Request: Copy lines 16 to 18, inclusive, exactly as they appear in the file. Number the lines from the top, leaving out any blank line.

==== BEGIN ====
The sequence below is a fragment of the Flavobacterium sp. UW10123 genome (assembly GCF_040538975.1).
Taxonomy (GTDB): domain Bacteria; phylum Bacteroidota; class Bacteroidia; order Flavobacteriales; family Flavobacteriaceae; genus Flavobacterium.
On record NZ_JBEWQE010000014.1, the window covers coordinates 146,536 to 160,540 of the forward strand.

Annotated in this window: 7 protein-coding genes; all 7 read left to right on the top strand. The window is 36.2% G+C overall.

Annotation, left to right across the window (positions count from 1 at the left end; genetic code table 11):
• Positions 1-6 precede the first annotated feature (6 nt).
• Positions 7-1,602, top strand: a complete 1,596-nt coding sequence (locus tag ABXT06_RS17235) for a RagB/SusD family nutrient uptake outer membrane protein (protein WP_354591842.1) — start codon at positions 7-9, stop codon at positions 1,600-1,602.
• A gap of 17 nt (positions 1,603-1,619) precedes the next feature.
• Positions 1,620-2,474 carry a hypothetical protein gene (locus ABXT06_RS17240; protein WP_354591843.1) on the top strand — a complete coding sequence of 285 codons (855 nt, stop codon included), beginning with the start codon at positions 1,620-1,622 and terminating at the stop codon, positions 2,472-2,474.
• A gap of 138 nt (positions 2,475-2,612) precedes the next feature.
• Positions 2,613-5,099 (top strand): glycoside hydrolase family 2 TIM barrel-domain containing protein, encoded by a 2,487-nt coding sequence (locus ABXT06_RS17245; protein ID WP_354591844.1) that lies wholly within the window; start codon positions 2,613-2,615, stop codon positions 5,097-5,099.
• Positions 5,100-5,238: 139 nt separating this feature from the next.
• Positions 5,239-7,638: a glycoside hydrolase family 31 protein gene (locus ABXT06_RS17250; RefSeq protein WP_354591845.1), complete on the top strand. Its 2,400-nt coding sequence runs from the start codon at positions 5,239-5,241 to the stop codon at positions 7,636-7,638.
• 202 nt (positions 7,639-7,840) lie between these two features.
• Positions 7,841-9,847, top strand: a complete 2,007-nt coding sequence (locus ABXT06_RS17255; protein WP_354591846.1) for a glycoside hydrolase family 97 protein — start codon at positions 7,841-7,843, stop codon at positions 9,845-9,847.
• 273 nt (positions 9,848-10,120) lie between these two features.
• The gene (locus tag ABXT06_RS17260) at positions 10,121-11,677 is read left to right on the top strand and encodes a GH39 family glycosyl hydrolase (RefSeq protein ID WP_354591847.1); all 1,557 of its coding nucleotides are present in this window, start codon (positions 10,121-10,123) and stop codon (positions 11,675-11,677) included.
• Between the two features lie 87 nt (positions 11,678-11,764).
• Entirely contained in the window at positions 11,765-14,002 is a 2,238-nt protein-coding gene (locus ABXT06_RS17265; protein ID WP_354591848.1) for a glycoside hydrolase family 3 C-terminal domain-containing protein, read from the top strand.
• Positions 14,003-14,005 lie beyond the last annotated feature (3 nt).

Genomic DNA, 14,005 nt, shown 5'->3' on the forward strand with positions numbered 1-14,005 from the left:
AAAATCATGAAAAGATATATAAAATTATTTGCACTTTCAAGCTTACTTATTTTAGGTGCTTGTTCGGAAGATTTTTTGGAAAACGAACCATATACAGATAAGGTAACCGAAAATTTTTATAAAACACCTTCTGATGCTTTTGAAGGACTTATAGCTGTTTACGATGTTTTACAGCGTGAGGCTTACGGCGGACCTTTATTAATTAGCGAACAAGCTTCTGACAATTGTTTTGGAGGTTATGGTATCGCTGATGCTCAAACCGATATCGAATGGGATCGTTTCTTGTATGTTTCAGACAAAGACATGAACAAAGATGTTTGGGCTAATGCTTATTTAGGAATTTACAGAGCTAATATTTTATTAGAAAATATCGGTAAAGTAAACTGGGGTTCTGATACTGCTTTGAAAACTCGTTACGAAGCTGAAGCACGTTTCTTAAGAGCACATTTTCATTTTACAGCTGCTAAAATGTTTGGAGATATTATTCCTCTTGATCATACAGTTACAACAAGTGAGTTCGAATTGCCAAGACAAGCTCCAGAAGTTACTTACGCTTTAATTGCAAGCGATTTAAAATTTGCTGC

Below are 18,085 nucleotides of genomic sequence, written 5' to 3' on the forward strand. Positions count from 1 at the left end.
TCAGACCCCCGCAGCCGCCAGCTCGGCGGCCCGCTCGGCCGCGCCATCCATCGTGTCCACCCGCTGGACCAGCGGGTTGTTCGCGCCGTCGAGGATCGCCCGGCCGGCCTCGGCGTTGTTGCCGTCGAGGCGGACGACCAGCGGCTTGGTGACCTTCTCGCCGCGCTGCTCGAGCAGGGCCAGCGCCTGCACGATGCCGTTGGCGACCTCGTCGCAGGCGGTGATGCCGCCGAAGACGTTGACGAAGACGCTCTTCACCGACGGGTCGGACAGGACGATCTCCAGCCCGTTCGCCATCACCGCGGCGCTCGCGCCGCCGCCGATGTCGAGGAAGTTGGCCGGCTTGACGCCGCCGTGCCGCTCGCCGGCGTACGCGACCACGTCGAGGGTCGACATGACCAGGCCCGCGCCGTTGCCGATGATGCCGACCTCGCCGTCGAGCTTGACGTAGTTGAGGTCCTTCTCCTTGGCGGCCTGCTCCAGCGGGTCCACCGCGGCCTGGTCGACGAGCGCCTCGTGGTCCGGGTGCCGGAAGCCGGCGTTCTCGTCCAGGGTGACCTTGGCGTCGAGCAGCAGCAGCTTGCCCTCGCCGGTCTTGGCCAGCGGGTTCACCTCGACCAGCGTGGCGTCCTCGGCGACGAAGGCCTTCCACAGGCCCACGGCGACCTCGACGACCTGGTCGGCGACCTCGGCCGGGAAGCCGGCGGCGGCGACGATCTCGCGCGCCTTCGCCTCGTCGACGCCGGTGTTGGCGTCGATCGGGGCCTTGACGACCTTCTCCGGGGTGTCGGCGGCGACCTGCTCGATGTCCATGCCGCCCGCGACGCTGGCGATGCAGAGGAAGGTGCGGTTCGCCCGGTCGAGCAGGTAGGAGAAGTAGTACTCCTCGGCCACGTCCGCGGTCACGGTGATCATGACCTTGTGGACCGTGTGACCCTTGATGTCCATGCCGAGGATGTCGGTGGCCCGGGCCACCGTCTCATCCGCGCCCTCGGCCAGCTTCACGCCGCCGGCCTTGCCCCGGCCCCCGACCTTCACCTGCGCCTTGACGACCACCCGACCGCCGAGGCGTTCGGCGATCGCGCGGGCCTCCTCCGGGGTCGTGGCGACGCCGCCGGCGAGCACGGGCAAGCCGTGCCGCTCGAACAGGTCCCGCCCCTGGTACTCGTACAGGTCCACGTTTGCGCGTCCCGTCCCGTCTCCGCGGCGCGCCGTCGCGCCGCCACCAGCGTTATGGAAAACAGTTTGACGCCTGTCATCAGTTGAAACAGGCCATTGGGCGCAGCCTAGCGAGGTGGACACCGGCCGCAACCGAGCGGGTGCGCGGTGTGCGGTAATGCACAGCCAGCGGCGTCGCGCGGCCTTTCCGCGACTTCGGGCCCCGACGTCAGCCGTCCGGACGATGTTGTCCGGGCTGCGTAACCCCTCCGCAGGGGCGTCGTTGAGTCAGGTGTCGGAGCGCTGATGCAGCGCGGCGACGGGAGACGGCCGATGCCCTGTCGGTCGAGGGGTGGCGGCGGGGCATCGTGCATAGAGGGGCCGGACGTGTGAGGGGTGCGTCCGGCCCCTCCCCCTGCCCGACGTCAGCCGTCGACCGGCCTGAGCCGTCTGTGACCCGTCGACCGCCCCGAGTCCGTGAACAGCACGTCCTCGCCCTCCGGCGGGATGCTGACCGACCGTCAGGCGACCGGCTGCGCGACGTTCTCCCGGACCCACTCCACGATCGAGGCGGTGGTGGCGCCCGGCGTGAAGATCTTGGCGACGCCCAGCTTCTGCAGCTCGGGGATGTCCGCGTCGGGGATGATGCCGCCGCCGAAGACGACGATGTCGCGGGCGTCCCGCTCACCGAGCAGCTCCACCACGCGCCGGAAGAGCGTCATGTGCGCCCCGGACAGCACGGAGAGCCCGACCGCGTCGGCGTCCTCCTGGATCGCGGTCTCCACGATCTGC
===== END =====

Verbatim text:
• 273 nt (positions 9,848-10,120) lie between these two features.
• The gene (locus tag ABXT06_RS17260) at positions 10,121-11,677 is read left to right on the top strand and encodes a GH39 family glycosyl hydrolase (RefSeq protein ID WP_354591847.1); all 1,557 of its coding nucleotides are present in this window, start codon (positions 10,121-10,123) and stop codon (positions 11,675-11,677) included.
• Between the two features lie 87 nt (positions 11,678-11,764).